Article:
May 5-11, 2000
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Sessions on new pay plan scheduled
Study shows internal body clocks become desynchronized under jet-lag conditions
U.Va. motion lab yields new data on muscle function

Diagnosis of doctors' teaching: infectious enthusiasm

Graduate teaching assistants honored by Seven Society
William Styron to appear at the University Bookstore

"Give Air a 'Brake" on May 10

2000 Jefferson Symposium to focus on Jefferson and slavery
Melvin Cherno to head Hereford College
Electronic archive project cancelled
Notable - awards and achievements of faculty and staff
Vinegar Hill history takes center stage
Arts & Sciences faculty face up to spiraling journal costs
Womack gains perspective on U.Va.'s international efforts
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Womack gains perspective on U.Va.'s international efforts

By Dan Heuchert

Government and foreign affairs professor Brantly Womack, chair of the Virginia 2020 commission on international activities, recently got a chance to compare U.Va.'s efforts in that arena with those of other universities worldwide at a major conference in Cape Town, South Africa.

His conclusion? "We are kind of ludicrously behind in international activities."

That is about to change though. Womack's group is set to submit its final report to President John T. Casteen III by mid-month. He sketched out his vision in broad strokes at the April 16-20 Cape Town conference, "Towards the Global University II: Redefining Excellence in the Third Millennium."

In his talk, Womack identified five broad categories of international activities -- four substantive, and one administrative -- which he likened to four fingers and a thumb. The "finger" categories are students and faculty abroad, internationalization of the curriculum, treatment of international students and scholars, and international liaisons.

The "thumb" is "the appropriate organization of international activities at the University," likely a central-administration person responsible for overseeing U.Va.'s efforts.

"In some respects the organizational thumb is most important, but only because it is necessary in order for the concrete tasks to be organized and facilitated," he said.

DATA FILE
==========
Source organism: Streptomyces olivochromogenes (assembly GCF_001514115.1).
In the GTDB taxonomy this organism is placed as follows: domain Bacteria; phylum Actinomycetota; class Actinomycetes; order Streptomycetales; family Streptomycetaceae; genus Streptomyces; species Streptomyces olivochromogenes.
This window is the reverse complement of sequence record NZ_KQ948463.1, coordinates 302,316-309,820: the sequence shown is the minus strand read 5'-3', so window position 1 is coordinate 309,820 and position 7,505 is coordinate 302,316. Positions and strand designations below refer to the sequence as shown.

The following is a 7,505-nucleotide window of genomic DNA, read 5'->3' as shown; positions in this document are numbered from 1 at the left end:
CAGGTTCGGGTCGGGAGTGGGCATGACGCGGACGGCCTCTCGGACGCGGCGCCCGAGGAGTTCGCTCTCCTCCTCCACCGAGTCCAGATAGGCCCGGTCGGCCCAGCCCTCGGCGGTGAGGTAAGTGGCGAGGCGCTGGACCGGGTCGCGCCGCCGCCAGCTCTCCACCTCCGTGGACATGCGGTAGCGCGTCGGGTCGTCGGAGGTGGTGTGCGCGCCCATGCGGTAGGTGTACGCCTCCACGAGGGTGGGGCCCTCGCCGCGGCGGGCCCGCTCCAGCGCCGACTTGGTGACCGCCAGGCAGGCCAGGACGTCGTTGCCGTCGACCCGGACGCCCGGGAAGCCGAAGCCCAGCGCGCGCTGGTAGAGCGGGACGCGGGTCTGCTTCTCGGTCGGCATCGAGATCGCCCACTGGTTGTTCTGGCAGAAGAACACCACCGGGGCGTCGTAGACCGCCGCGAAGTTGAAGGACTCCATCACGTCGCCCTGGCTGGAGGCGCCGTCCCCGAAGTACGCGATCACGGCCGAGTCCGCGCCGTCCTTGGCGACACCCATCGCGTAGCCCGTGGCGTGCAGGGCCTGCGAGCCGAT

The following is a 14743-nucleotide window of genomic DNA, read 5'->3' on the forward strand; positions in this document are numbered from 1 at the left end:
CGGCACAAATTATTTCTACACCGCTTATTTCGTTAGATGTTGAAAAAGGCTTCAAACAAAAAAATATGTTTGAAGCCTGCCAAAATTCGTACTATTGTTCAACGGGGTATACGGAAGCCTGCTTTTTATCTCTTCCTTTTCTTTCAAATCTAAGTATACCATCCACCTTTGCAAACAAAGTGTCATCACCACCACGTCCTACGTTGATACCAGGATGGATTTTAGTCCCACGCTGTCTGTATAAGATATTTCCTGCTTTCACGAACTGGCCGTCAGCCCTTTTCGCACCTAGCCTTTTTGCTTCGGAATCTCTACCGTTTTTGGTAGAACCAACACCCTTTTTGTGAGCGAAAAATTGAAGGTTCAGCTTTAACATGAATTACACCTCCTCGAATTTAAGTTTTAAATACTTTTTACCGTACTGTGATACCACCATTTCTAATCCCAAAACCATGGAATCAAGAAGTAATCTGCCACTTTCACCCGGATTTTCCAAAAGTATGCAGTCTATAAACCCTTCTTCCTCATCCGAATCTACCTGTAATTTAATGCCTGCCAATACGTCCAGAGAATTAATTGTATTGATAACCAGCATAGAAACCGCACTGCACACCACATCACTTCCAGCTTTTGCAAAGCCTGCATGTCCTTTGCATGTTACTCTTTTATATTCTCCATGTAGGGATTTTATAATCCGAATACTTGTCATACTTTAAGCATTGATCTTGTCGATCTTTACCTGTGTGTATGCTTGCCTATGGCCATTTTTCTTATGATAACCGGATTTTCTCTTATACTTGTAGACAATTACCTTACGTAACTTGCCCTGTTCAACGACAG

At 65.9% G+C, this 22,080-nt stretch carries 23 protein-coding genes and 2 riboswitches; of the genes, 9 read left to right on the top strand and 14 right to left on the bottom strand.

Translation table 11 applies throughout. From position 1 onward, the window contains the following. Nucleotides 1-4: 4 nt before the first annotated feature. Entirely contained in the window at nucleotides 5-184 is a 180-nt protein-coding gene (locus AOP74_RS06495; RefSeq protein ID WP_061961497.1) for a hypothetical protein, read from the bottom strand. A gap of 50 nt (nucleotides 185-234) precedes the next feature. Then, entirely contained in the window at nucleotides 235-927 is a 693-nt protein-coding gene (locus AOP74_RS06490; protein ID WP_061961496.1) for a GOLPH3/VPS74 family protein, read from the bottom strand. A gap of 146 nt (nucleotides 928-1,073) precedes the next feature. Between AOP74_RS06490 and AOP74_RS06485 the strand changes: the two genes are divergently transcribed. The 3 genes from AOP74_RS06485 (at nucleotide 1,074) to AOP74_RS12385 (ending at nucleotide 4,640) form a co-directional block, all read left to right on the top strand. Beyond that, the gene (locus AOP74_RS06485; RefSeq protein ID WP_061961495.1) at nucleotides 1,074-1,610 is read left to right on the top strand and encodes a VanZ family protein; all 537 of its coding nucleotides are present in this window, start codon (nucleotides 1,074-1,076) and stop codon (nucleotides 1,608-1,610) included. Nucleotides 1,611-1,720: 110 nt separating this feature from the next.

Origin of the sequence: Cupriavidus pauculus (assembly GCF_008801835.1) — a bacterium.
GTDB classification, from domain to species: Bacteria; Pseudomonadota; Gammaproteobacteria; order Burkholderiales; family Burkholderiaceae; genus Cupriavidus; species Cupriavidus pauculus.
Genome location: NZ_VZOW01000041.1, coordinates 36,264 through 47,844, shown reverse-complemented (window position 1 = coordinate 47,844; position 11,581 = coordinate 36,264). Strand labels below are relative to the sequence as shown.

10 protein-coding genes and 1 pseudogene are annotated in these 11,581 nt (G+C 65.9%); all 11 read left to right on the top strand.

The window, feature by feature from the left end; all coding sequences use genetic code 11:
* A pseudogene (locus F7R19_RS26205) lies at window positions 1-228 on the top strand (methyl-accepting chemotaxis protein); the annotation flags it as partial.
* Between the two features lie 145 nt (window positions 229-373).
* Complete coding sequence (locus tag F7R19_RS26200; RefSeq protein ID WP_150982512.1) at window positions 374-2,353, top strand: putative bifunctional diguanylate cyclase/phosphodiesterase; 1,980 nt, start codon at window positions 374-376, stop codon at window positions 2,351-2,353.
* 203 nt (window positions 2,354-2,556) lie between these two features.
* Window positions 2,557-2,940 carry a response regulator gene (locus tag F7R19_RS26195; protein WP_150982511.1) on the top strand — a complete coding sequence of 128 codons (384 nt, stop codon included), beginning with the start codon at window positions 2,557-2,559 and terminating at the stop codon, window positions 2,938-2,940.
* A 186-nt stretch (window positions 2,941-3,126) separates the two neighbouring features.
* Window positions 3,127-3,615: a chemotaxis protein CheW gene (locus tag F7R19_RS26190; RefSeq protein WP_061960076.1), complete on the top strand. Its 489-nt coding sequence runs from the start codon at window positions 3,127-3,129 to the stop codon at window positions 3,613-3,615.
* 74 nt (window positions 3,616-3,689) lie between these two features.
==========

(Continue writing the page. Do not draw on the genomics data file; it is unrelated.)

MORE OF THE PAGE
One specific proposal that Womack outlined is for an International Institute of American Studies, meant to be a multi-disciplinary effort to study American society from an outsider's perspective, for both foreign and domestic scholars.

"We think that a truly international forum for American studies is important for America's self-understanding," he said. "The United States exists in a global environment, but it can only see its role from the inside out. A complete understanding of the United States cannot be achieved from simply an intense domestic study. It requires the external perspectives of the rest of the world in order to complete the picture."

The conference drew representatives from colleges and governments in dozens of countries, including 10 from U.S. schools.

"I think the thing that is clear is that there is a tremendous amount of practical collaboration going on," Womack said, citing as examples a teacher's college in New Zealand that is helping to upgrade similar colleges in Indonesia, and an Australian university setting up campuses along the Pacific Rim. There are also many Web-based efforts, he added.

While he acknowledged that "our particular institution will always be grounded in the traditions of the University of Virginia," he said more can be accomplished. When it comes to international involvement, "we look pretty tame, compared to others. It was pretty sobering."


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